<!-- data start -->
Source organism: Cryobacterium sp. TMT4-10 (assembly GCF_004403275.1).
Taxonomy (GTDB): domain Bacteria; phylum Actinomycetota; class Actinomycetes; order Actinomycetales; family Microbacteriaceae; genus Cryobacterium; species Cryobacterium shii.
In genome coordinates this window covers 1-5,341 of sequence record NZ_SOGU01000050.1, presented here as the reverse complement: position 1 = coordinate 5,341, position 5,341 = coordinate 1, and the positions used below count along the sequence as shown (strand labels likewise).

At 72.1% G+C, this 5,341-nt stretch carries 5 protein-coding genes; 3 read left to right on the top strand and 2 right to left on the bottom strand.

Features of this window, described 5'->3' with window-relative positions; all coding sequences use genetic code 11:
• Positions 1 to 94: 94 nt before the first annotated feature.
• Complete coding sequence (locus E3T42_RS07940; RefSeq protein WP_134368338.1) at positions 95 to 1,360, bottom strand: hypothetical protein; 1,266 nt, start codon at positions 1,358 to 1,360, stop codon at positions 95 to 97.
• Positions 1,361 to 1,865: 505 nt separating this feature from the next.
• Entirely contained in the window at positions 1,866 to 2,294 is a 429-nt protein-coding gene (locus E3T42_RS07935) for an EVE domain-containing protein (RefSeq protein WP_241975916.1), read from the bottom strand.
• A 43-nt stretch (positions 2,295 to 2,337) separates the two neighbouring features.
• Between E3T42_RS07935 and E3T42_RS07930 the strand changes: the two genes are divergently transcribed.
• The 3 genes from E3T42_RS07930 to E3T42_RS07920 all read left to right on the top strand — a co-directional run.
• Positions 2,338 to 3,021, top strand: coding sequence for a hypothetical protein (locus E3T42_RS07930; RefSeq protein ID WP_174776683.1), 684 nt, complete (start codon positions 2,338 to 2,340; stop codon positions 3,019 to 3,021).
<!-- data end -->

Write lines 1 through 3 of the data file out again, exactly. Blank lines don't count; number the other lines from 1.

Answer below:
Source organism: Cryobacterium sp. TMT4-10 (assembly GCF_004403275.1).
Taxonomy (GTDB): domain Bacteria; phylum Actinomycetota; class Actinomycetes; order Actinomycetales; family Microbacteriaceae; genus Cryobacterium; species Cryobacterium shii.
In genome coordinates this window covers 1-5,341 of sequence record NZ_SOGU01000050.1, presented here as the reverse complement: position 1 = coordinate 5,341, position 5,341 = coordinate 1, and the positions used below count along the sequence as shown (strand labels likewise).